Live Rendering and Live Baking with the Beast Maya Plug-in

Uploaded by GameWareHowTos on 04.09.2012

Autodesk Beast is a software development kit
that allows you to create realistic lighting for games.
You can integrate Beast into any game engine.
However, the SDK also comes with a pre-integrated Maya plug-in.
This plug-in uses existing Maya lights in combination with the Beast Renderer
to display interactive renders right in the workspace.
In this movie, we’ll use Beast’s Live Render and Live Bake modes
to ready our scene for rendering.
Here we have a textured scene with a single directed light source representing the sun.
We can use the Beast plug-in to interactively preview how our scene will look
once rendered and lit.
This is known as a Live Render.
To view a live render of your scene, select Beast > Start Live Render.
Once the interactive preview is ready,
you just need to change the current Renderer to the Beast Renderer.
If you interact with the scene, Maya will update the render on the fly,
rendering additional passes if you leave the scene still.
You can adjust the render via Beast’s settings.
Let’s increase the Live View resolution so the preview isn’t quite so blurry.
You could also tweak the look of the render
by applying various scale or boost factors in the renderer.
These effects are applied only to the renderer
and will not affect the values of the actual lights in the scene.
For this example though, we’ll leave them at their default values.
These settings are stored in the beastSettings node,
viewable in the Outliner if you turn off DAG Objects Only.
We can still interact with the scene, but now the updates are slower.
You can mitigate this by turning on Wireframe mode.
Even if the live render is a little slower now,
Maya renders the wireframe quickly enough to frame the scene easily.
You can then use the Final Render command to output a rendered image of your scene.
You can also use Maya to interactively preview light maps for objects you specify.
Light maps allow you to bake the lighting information for your objects
directly in their textures or vertices.
This eases the strain placed on your actual game engine
since it won’t have to compute the lighting each time the scene is rendered.
To determine which objects Maya will bake, you need to group them together as a “target”.
You can create a new target or use one of the default targets. Let’s create a new target.
Targets can be set to bake lighting information into an object’s texture or via its per-vertex data.
In this case, let’s bake the lighting right into the texture.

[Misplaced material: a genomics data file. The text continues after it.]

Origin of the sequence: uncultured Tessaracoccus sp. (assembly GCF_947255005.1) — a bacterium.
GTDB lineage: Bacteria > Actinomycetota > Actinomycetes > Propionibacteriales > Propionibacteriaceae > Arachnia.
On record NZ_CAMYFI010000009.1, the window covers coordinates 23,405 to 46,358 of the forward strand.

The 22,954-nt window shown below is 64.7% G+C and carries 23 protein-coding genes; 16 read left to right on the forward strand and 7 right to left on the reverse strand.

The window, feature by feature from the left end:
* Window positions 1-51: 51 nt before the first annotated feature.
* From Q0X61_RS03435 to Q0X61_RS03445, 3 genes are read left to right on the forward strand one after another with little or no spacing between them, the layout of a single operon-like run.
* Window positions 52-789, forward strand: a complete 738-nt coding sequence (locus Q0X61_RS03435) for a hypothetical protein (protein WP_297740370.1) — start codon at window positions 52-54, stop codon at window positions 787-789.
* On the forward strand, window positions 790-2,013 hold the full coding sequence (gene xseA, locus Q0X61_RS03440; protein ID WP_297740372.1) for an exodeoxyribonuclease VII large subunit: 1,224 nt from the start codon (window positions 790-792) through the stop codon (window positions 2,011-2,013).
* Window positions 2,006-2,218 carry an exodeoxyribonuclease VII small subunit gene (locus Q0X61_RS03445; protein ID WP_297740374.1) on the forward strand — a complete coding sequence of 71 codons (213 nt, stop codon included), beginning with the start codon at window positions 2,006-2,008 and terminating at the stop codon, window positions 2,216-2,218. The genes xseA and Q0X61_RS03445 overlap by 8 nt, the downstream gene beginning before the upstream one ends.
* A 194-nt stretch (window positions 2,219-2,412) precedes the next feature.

As you can see, we can also create multiple render passes for a target.
The “defaultBeastPass” simply focuses on full illumination.
However, you can add additional passes to focus specifically
on direct and indirect illumination or diffuse shading.
You can view these render pass nodes in the Outliner
when the DAG Objects Only setting is turned off.
For now, we'll delete this extra pass and stick with just the defaultBeastPass.
Let’s also rename the target node to “mainSquareTextureTarget”.
Now you can add objects to bake by middle-dragging them onto the new target node.
Alternatively, you can select the objects and use the Beast > Add To Target command.
Now use the Start Live Bake command to begin baking.
As before, we’ll need to switch to the Beast Renderer to view our results.
Beast only bakes the objects included in a target.
Just like the Live Renderer, you can interact with the scene and Maya will render on the fly.
And you can adjust the resolution or scaling factors of the scene via the Settings.
However, you can also adjust the texture resolution of each individual object
via their beastInstance tabs.
When your lighting looks exactly the way you want,
you can use the Final Bake command to export light maps.
Beast creates a series of .tga files for each pass in your scene
with the appropriate lighting data baked into the texture.
You can then add these lightmaps to your game
to achieve a lighted look without heavy processing times.
If you’d like some insight as to how the plug-in works,
the source code is included in the "\maya\beastmayaplugin\src" folder.
This makes it easy to customize the Maya integration,
or serves as an ideal example for your own game engine integrations.